Stop selling yourself as a developer
Two years ago, I met with my current employer, a long time freelancer who has been building solutions for clients around the world. He noticed that I was always presenting myself as a developer and made me understand that it is not how I should introduce myself to people, and that things I was able to do didn't just involve developing applications. Here is exactly what I understood that day and that made me stop selling myself as a developer.
We are not just developers
The average freelance developer out there nowadays doesn't just write code. He creates entire solutions and deploys them so that their targeted audience can use them. That usually requires a lot of knowledge that is out of the scope of a developer as the majority of people know it. To create a basic app and bring it to its end users now involves having the skills required for the following roles:
- Business analyst, to understand the client's needs and translate them into detailed specifications.
- Project manager, to plan the development of the app and manage any eventual budget allocated to its development.
- Developer, to understand the specifications, build the solution described and test it.
- DevOps engineer, to ship the solution to the end users (deployment).
The majority of developers (especially freelancers) are doing most if not all of these tasks on their usual work day. So, why should you be calling yourself a developer if you end up doing the work of a Business analyst, a project manager, a developer and a DevOps engineer? You are definitely doing more than just developing applications. So what should you call yourself then? Keep reading to find out.
We are Solution finders or Consultants
Building a website or a mobile app is usually the solution to a problem that was brought up by a client. It's true it doesn't always result in that but, most of the time that's what developers do. They are actually providing a solution to the problem the client is facing. So they are Solution finders. The closest common word that I found to describe that is Consultant, since they provide expert advice to their clients to solve various problems. And when needed, they build softwares, websites or mobile apps to solve those problems for them.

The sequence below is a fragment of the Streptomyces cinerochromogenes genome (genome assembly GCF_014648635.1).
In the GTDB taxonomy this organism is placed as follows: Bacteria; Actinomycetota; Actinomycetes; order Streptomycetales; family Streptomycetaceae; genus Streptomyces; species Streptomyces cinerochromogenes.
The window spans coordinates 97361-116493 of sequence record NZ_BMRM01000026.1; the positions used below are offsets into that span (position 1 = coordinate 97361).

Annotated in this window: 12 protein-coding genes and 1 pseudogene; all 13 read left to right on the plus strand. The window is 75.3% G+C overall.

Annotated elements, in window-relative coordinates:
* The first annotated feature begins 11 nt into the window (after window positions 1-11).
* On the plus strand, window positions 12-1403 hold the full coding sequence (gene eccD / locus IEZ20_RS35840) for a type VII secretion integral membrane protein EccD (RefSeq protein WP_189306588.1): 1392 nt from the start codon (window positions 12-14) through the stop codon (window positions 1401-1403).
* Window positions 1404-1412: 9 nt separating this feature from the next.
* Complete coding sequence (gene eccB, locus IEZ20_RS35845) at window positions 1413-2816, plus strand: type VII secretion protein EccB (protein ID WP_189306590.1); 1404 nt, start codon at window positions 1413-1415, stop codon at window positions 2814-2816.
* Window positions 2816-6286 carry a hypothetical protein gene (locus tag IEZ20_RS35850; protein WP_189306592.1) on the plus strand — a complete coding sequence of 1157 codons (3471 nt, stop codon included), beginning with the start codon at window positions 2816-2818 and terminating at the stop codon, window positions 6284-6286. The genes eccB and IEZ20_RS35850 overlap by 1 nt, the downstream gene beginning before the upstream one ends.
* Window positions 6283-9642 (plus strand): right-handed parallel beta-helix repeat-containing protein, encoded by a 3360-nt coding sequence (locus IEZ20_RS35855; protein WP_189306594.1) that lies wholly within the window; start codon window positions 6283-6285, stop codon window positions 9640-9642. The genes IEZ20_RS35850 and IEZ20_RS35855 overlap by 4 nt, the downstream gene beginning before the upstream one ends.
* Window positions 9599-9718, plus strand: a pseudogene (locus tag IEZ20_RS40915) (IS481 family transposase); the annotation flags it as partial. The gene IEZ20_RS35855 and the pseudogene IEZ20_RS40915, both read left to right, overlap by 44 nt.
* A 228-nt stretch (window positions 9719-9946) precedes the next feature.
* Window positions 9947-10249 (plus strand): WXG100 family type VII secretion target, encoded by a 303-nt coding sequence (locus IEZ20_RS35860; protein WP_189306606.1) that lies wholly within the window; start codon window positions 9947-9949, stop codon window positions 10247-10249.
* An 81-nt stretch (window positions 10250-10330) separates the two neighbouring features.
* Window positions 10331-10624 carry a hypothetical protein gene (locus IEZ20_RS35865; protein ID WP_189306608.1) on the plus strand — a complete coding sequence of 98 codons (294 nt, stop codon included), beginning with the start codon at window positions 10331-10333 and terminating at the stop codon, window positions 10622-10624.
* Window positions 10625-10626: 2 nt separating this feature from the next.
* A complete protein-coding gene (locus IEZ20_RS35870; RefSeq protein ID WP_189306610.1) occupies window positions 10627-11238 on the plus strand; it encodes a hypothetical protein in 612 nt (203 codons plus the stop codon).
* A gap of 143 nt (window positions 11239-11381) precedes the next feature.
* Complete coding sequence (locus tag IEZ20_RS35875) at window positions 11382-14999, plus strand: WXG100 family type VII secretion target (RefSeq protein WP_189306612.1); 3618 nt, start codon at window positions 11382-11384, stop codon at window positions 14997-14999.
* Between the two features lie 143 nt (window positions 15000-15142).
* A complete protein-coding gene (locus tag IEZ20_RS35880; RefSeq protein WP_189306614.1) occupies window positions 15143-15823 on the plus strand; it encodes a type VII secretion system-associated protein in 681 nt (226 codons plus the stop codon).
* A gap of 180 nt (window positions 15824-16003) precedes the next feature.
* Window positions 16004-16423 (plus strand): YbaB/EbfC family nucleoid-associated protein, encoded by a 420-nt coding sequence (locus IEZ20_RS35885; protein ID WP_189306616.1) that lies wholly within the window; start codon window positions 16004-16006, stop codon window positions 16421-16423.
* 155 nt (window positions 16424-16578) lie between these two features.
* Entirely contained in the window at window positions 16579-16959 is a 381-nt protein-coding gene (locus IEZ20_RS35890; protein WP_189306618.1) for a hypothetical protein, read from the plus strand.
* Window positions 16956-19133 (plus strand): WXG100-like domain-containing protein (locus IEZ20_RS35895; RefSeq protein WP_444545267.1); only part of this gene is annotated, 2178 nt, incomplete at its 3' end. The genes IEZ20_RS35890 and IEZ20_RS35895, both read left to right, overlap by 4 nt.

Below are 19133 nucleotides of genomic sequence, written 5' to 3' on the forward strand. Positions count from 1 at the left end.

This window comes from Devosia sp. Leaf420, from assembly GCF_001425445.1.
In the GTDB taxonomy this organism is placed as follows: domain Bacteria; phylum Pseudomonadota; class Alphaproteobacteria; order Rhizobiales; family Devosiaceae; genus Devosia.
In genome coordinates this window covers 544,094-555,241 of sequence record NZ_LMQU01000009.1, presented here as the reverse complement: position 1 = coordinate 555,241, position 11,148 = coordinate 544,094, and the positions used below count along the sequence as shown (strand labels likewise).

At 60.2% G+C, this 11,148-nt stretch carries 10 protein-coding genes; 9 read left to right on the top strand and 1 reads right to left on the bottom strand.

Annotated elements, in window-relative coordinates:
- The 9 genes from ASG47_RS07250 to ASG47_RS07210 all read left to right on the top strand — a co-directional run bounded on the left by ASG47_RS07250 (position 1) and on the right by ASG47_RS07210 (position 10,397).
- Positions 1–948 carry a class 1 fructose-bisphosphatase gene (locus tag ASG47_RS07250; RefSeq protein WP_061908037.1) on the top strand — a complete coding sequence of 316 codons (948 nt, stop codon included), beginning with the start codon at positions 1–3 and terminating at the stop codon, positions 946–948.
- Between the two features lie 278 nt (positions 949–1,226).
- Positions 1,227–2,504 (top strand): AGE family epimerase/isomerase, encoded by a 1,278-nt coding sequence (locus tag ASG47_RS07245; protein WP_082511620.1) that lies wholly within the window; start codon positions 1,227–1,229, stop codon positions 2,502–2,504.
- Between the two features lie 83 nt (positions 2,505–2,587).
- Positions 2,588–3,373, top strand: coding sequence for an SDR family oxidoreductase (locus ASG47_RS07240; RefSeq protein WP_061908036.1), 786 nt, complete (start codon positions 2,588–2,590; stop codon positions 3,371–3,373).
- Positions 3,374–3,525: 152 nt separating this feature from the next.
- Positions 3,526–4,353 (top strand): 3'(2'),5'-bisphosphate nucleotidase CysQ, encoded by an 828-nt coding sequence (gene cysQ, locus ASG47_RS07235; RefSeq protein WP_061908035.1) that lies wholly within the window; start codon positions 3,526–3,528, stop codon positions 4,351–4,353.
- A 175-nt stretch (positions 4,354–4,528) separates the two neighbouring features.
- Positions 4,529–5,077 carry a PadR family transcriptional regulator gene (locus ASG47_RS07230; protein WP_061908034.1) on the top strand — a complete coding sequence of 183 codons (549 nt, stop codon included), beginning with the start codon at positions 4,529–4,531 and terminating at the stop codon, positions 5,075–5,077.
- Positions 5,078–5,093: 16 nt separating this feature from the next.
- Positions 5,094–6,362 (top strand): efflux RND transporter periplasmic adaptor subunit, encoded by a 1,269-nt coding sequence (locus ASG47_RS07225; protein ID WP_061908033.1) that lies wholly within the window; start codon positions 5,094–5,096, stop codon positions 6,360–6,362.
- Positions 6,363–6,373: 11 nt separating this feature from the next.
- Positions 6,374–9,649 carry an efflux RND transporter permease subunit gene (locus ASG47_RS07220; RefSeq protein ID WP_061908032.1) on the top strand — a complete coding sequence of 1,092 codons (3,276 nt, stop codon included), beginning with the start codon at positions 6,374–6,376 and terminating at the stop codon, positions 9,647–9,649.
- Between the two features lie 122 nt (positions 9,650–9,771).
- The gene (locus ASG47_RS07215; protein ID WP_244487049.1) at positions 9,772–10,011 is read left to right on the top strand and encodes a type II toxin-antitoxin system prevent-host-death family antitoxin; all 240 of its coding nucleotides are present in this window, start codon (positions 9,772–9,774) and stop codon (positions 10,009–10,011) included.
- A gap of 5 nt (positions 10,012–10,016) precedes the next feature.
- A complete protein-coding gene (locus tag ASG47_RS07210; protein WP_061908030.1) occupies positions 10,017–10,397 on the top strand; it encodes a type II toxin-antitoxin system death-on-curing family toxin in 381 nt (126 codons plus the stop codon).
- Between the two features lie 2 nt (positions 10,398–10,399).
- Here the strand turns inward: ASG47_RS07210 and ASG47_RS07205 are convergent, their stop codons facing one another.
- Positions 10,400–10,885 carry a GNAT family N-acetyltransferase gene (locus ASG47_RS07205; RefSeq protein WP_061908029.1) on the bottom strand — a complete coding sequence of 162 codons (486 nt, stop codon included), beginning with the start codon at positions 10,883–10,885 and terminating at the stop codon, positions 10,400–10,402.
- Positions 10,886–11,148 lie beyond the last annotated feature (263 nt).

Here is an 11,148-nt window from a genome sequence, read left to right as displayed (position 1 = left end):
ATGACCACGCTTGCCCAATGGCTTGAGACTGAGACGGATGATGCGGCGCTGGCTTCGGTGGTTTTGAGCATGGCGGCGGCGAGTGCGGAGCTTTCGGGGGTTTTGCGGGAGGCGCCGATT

I think that every single developer out there should stop selling themselves as a developer. We are all IT consultants, so let's act like it. Instead of jumping into building apps and websites for our clients, we should consider what they really need and if it ends up being a website or an app, then build that for them. But if it is not, advise them on what they really need and help them get it.
Act as Consultants
It's not just about calling ourselves consultants though. We also have to act as consultants.
Let's take the example of this developer in a small town. The owner of the local grocery shop would come to him and tell him that he needs an e-commerce website where he will sell his products and potentially increase his revenue. The traditional developer would jump into creating an e-commerce platform right away. But, is it really what the client needs? Running an e-commerce website has other requirements that the client might not be able to satisfy. He must be able to accept online payments, handle deliveries... And when he will start doing deliveries, comes the question about returns, customer support and many other points.
When you think about all of that, is an e-commerce website really what the owner of the local grocery shop needs? Maybe he just needs a shiny new Facebook page where he can expose his products and run some ads there once a month to target new customers and redirect them to his store. As consultants, we should be able to advise the client on what is best for his business in this case. And this is what will differentiate us from the traditional developer.
Most developers aren't just developers of applications as we know them. They do a lot more than that everyday. If you are one of them, stop calling yourself a developer. You are a consultant and you should act like it. Instead of just building applications for your clients, find solutions to their problems. You might be surprised how many of those solutions don't even require you to write a single line of code.